Interview with Tine Bech

As part of our research project for the King’s College London Arts and Humanities Festival, we’ve been interviewing different curators, designers, artists and architects about playful work for public space. This interview is with Tine Bech, a multidisciplinary artist and researcher. Her work explores the potential for transforming environments and human behaviour through the creative possibilities of play and game-making.

Her PhD thesis Playful interactions: A Critical Inquiry into Interactive Art and Play is available online, and gives a really interesting overview of some of her work and the things she’s discovered making it. The image above shows her work On The Bridge.

US: I wanted to ask about the invitations your work extends to people, these different invitations to play. You talk a lot in your thesis about how tiny little details make a big difference to how people respond – like with Catch Me Now, you talk about the difference made by how long a spotlight pauses for and how big it is, what colour it is. [Catch Me Now is a gently roaming spotlight that responds when you step into it, expanding to invite you to perform, but then quickly runs away from you]

I was wondering – is there anything more you can tell me about that? Silly example, I guess, but are there colours that are just more playful, for example?

TINE: I think for me the question of little details is more about being aware of how the body responds to different situations. I often draw on play theorists like Caillois and on aspects of letting go and having the body in movement, and how movement is the gateway into play. So I’m interested in an interactivity which is physical, visually physical gestures.

The body seems to count time differently than we do rigidly in our heads. So for something like Catch Me Now it’s very much a matter of hands-on testing, watching people, trying things out. I think the answer really is in how the body feels. It’s actually a quite fine-tuned element of interactive playing or interactive engagement that has to be quite precise.

It looks undisciplined because you’re creating something that other people are interacting with and people are wonderfully unpredictable. I’ve just written something online about this, the idea that “one subtle change, one step, leads to bigger change”. So one subtle invitation is to step in, and then there’s this sort of flow of commitment that leads to bigger things. Bigger moments.

The Scientific Village Fete

Have you ever been at a village fete, and found it just a little too… unscientific? Or wandered around a science festival and wished for some real festivities?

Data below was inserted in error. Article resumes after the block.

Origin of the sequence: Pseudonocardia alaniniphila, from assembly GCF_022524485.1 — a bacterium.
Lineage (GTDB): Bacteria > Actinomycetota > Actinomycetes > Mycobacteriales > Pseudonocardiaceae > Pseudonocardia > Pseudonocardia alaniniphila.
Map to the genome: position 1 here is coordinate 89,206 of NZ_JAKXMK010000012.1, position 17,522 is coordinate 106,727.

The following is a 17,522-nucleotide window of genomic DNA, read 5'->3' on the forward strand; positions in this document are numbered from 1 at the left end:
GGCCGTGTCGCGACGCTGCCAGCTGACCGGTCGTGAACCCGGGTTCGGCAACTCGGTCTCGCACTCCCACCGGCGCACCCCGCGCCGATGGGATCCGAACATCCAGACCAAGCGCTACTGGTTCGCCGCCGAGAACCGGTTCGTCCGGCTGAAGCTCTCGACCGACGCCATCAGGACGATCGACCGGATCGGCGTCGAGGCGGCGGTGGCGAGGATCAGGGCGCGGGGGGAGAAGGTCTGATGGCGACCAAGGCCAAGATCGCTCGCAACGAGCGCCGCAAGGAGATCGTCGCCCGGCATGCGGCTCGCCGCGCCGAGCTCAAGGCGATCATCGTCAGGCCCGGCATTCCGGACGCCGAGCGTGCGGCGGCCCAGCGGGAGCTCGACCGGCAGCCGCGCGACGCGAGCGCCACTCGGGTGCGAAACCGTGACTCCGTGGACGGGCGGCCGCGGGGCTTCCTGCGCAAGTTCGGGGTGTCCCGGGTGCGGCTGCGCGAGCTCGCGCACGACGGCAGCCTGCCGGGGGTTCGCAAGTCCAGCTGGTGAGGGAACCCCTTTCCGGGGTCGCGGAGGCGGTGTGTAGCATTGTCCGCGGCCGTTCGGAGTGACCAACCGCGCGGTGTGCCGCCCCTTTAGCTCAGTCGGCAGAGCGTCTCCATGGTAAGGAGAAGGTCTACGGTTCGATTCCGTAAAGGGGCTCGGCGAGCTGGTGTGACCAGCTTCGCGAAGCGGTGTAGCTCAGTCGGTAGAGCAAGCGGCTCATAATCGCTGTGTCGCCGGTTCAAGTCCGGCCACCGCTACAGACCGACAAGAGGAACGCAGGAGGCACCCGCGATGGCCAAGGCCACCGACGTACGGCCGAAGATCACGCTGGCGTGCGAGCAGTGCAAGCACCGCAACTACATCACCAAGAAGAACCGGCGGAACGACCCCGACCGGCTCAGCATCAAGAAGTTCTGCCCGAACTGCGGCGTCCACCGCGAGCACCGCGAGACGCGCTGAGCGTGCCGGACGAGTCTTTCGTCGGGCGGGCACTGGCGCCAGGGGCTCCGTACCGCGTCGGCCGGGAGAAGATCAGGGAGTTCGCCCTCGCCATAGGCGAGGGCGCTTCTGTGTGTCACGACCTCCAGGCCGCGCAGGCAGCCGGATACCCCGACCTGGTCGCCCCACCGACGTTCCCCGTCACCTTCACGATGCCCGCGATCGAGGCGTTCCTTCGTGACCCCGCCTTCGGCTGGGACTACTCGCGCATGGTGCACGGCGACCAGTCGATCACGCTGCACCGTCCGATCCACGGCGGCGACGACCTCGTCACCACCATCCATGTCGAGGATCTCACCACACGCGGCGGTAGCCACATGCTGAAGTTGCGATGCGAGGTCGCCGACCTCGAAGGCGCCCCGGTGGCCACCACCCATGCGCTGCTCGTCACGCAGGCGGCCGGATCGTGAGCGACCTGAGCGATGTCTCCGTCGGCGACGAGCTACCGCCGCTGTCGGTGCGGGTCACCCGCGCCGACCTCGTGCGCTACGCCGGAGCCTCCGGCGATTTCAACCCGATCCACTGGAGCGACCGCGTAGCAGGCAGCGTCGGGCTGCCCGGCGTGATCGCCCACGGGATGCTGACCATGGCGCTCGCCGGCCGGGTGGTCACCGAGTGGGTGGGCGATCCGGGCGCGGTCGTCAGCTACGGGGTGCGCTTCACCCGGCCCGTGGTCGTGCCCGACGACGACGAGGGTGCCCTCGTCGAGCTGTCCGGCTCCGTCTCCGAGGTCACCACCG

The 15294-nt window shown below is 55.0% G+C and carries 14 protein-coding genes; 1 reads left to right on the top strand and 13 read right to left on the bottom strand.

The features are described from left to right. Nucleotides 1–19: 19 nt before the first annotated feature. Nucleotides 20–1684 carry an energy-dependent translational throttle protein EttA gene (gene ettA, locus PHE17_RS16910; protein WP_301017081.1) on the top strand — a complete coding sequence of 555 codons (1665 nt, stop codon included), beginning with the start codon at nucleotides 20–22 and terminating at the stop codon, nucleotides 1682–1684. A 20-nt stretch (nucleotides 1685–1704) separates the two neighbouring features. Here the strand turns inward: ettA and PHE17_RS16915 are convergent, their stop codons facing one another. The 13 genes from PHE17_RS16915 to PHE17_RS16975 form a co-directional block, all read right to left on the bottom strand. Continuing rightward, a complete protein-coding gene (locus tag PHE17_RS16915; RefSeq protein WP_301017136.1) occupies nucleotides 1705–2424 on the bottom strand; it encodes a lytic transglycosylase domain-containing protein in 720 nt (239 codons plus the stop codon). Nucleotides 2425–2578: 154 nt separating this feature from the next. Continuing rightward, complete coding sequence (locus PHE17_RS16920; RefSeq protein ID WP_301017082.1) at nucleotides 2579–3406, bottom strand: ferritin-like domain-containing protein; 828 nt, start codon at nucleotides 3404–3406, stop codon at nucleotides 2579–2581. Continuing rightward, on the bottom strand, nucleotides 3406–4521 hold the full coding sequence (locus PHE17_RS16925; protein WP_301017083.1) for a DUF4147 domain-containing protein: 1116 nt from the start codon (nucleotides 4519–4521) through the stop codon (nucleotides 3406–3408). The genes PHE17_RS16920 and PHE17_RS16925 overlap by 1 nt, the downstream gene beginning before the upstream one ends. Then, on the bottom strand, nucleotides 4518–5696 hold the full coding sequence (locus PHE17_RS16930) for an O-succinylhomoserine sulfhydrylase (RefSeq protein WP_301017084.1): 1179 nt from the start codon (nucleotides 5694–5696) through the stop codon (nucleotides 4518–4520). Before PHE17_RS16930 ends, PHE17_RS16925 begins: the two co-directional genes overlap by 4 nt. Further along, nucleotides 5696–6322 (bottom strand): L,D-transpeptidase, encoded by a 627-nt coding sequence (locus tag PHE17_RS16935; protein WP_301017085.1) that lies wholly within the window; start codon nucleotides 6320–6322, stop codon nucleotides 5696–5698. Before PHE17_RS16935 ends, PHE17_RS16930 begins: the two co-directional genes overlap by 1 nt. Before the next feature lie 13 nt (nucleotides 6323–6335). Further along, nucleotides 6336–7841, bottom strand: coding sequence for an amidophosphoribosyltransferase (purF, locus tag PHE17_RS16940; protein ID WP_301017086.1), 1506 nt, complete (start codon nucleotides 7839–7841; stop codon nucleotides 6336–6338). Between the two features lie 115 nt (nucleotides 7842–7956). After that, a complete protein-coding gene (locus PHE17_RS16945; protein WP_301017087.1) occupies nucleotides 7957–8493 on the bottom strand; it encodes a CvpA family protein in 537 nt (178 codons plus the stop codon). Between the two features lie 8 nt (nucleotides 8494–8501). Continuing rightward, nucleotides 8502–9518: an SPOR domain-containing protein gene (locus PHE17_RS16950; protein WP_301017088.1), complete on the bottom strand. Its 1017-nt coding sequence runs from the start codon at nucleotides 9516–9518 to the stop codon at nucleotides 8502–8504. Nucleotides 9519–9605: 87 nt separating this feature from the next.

Well, we’re coming to New Scientist Live – a four-day festival of ideas and discovery, taking place at ExCeL London – with a solution to exactly those problems. You can challenge your friends and beat the clock in four cosmos-themed events at this space age fair:

  • Knock the planets from their perches in our Planet Shy – but be careful, the planets are made to scale, so your aim is going to have to be pretty good if you want to get Mercury.
  • Overcome the fallibility of your delicate human mind in So Wrong It’s Right, a head-to-head gameshow that pits you against your friends and against the Stroop Effect
  • Become master of the solar system in The Two Body Problem, a gravitational simulation that challenges you to choose an orbit that isn’t immediately disastrous
  • Prove your worth as an astronaut in Saffron Parker’s Space on Earth, a co-operative game that asks you to work with a friend while you both wear spacesuit gloves

The Scientific Village Fete will be running at New Scientist Live from 22 to 25 September.


Interview with Greg Trefry

As part of our research project for the King’s College London Arts and Humanities Festival, we’ve been interviewing different curators, designers, artists and architects about playful work for public space. This interview is with Greg Trefry, a game designer who co-founded the games festival Come Out & Play (and is director of the New York branch); also co-founded Gigantic Mechanic, which makes games with real-world physical elements; and teaches at NYU.

This is an extract from a longer interview, which will be included in full in a report at the end of our research project. The picture above is from Come Out & Play 2015, taken by Josh Lee.

US: We’ve talked before about people being able to drop in and out of games in public spaces – and not having to install anything, and the difference that makes to persuading people to actually play.

GREG: It’s a weird design problem. Most games – as opposed to playful things – are delimited by time and space. People can push the boundaries on some of those (“oh you can run around anywhere”) but a game still usually starts at a specific time and ends at a specific time, or you’re moving towards a winner and you have to be there at the end of the game to see that.  

So how do you make an experience that isn’t ruined if players can drop in and out at any time?